Hope I'm not being impatient (or pesty!) but I really would appreciate some input on the issue I raised (#85591) re- cost basis for HSY.Perhaps a simpler question is: say I use the date of 9/24/96 as the purchase date. The stock on that date is listed as $23.69 "split adjusted" and $47.38 "actual". Which of these prices do I use as the cost basis?With thanks for any help here ~earthelder
What is important in determining your cost basis is not the price of the stock per share, but the total transaction amount plus any commissions and fees. The share price can vary a great deal in any given day. If you were audited the IRS would want to see a statement showing the total cost of the transaction. I recommend you contact your broker and see if they have a record of your stock purchases. They may charge you a fee, but it will be the correct information.
earthelder ,The split adjusted price is to be used when calculated profit or loss on Schedule D Form 1040. For example, if you brought 100 shares of HSY on 9/24/96 at $47.38/share,for a cost basis of $4,738.00, plus commission. Because of the stock split (2:1), you now have 200 shares of HSY, your cost basis is still $4,738.00, plus commissions. If you sold your 200 shares at today's closing price of $52.23, your proceeds would be $10,446.00, less commissions. Your profit would be proceeds minus cost basis, or ($10,446.00 less commissions) minus ($4,738.00 plus commissions).Joe
Perhaps a simpler question is: say I use the date of 9/24/96 as the purchase date. The stock on that date is listed as $23.69 "split adjusted" and $47.38 "actual". Which of these prices do I use as the cost basis?Since no one has yet directly answered your question, I'll try. If you bought 500 shares of HSY on 9/24/96, you would have paid $47.38 per share, or $23,690 (plus commission) as cohiba123 said. The "split-adjusted price" now shown for that day simply reflects that there has been a 2:1 split between then and now, so each 9/24/96 share is worth half of what it used to be - but no harm done, since you have twice as many. The split-adjusted price is just half of the actual price. So, suppose you sell 1000 shares today. What's their basis? If you think of those 1000 shares as today's shares, you use the split-adjusted price on the purchase date. But if you say to yourself, "Hmmm. Where did those shares come from? Well, they started out as 500 shares purchased on 9/24/96..." - in that case, you use the actual price. You get the same answer both ways: basis = 1000*(split-adjusted price) = 500*(actual price)Which one to use depends on whether you consider what you're selling to be 1000 post-split shares or 500 pre-split shares.Lorenzo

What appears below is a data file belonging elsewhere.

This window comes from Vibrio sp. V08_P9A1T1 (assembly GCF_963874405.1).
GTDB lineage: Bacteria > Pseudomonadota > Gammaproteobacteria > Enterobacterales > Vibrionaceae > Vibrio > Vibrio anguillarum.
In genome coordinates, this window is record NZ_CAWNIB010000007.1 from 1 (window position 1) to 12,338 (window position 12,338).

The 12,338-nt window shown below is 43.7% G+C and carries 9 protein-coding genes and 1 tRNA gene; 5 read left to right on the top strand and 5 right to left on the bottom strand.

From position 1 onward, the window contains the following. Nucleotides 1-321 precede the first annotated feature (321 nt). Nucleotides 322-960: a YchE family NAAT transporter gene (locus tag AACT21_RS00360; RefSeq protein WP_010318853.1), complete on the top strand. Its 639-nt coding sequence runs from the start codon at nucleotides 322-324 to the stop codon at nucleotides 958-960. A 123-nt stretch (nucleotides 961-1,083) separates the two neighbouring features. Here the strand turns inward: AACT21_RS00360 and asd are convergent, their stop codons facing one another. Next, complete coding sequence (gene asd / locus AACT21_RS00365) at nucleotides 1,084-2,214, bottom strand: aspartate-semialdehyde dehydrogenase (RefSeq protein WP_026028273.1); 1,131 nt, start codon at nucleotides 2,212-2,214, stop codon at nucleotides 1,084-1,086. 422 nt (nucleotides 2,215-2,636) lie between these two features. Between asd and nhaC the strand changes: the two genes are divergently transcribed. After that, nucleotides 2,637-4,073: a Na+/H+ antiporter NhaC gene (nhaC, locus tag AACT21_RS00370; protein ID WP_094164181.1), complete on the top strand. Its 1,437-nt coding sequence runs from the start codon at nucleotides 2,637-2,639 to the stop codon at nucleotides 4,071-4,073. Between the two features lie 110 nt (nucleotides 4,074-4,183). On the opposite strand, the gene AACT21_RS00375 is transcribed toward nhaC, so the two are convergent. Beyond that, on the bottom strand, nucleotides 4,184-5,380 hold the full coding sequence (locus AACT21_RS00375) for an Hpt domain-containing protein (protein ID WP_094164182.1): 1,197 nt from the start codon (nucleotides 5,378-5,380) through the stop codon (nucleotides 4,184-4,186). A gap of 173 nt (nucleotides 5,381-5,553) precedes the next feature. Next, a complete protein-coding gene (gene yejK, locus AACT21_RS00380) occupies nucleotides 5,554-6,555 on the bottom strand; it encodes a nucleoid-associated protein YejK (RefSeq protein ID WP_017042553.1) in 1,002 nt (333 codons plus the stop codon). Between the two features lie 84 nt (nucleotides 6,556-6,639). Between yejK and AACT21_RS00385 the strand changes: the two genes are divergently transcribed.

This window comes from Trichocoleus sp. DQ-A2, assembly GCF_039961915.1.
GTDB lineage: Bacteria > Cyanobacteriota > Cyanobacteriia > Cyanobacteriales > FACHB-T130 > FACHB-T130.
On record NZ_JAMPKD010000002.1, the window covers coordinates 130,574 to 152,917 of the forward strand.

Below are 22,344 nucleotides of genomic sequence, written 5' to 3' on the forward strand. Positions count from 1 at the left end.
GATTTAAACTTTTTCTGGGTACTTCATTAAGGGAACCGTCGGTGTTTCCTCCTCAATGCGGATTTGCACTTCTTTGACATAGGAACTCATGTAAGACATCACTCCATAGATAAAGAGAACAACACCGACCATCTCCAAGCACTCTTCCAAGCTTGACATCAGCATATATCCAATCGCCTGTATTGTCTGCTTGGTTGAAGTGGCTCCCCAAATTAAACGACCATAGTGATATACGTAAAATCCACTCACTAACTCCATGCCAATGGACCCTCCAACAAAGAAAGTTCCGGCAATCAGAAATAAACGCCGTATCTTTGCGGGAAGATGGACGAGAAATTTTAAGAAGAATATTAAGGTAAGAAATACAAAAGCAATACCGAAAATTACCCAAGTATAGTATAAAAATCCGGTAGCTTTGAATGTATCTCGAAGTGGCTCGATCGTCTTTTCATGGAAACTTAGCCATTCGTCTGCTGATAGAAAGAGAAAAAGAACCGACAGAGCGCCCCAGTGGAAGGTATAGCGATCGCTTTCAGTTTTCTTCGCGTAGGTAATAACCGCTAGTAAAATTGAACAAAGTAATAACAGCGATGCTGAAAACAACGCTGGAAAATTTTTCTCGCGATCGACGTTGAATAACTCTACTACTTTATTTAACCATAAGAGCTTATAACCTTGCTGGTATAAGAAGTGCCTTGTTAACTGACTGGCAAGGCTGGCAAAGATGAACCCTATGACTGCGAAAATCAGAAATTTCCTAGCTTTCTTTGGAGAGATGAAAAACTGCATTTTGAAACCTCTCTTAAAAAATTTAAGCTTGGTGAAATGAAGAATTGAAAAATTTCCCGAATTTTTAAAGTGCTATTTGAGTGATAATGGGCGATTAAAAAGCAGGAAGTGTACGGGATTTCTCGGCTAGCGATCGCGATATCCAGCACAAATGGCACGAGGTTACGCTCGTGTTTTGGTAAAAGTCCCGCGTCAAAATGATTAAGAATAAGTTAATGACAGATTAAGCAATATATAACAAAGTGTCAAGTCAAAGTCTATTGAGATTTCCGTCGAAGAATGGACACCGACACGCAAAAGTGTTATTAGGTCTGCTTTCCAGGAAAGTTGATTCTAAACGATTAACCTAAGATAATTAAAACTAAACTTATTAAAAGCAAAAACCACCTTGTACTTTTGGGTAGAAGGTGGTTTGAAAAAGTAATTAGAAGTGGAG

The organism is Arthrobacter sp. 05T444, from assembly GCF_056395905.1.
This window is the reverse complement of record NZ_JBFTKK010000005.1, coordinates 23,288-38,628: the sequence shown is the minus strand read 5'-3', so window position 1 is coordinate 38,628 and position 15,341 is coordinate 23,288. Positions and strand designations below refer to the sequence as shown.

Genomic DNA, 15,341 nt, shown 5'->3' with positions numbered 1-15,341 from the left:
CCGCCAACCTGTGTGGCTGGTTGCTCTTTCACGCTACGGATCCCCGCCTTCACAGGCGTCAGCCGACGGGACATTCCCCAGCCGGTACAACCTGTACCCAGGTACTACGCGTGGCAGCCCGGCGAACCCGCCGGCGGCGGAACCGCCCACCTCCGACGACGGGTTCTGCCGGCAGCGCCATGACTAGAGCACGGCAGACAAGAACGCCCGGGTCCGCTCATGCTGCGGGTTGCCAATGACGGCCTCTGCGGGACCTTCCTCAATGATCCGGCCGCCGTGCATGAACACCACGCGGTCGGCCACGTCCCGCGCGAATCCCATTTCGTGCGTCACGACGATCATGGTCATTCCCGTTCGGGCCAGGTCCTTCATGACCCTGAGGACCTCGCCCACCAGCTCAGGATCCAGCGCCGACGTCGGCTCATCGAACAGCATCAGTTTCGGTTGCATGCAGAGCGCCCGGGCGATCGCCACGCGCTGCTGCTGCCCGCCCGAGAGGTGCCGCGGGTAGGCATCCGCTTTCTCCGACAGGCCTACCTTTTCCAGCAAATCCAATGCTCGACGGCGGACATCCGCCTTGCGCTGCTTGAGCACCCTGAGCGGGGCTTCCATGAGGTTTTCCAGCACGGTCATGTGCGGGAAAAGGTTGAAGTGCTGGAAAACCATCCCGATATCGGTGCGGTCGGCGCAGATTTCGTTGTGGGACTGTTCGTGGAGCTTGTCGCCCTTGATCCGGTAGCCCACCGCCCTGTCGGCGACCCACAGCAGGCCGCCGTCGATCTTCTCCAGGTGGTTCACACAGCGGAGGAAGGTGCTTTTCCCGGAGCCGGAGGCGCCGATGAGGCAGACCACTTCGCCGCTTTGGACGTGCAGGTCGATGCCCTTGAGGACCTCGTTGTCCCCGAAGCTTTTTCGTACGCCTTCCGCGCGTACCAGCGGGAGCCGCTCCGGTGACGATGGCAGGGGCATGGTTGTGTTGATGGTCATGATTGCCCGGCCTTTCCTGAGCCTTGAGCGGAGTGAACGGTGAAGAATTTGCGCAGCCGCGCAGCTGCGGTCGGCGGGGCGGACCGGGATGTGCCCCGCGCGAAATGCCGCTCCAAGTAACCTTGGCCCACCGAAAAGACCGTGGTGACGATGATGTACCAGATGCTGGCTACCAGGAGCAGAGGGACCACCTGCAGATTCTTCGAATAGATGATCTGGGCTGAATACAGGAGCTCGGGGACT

Thank you Lorenzo and Joe for your helpful replies.Can you help me go one step further?As explained in my original post (#85591 - 3/31/06), the stock was purchased years ago by my father in my name and SS#, but I have no record of the date of purchase, the price, the number of shares, the commission. My father, who managed the account and never told me about it, passed away in 2004 but I can't use the stepped up cost basis since the stock was already in my name when he died. The brokerage firm he dealt with for the original purchase is out of business.The date of 9/24/96 comes from a note he scribbled on a brokerage statement when he sold 2500 shares of HSY in 2002. For that sale, he used a cost basis of $9.07, but I have no idea where he could have come up with that, based on the historic record for that date ($47.38/$23.69) He was very ill at the time and I think he may have made a mistake.As you can imagine, to use that cost basis for the 5000 shares I sold this year, would be a big disadvantage tax-wise.So, that leaves me with a few more questions: 1. will the IRS accept 9/24/96 as the purchase date?2. there was a 2:1 split on 9/13/96 and another on 6/15/04 (which is how I wound up with 10,000 shares and then sold 5000 earlier this year). Are these two splits reflected in the "split adjusted price" shown (on the HSY website) for 9/24/96?3. how do I come up with an estimate of how many shares he originally bought?What am I missing here, or am I making this more complicated than it needs to be?Again, I will be most grateful for your support.earthelder
earthelder,If I understand correctly, your father transferred the stock to your name before he died? If that is the case, he should have paid a gift tax. While you are not liable for the gift tax if he did not pay it, it would mean that your cost basis for this stock is the lesser of your father's cost basis plus any gift tax he paid or the fair market value of the stock at the time of the transfer to you name. If it had been transferred to you as an inheritance the cost basis would have been the value of the stock at the time of his death. If you don't have the actual records, use the split adjusted price times the number of shares you sold. If you have any record of gift tax paid, add that to the cost basis.
earthelder,If I understand correctly, your father transferred the stock to your name before he died? If that is the case, he should have paid a gift tax. While you are not liable for the gift tax if he did not pay it, it would mean that your cost basis for this stock is the lesser of your father's cost basis plus any gift tax he paid or the fair market value of the stock at the time of the transfer to you name. If it had been transferred to you as an inheritance the cost basis would have been the value of the stock at the time of his death. If you don't have the actual records, use the split adjusted price times the number of shares you sold. If you have any record of gift tax paid, add that to the cost basis. This isn't necessarily correct. First, we don't know if the original purchase was under the gift tax limit at that time. Even if the purchase/transfer were in excess of the annual exclusion, it's highly unlikely that any gift tax would have been paid as you don't pay any gift tax until the cumulative tax exceeds your lifetime credit (used to be the unified credit, but now gifts and estate limits are decoupled). Ira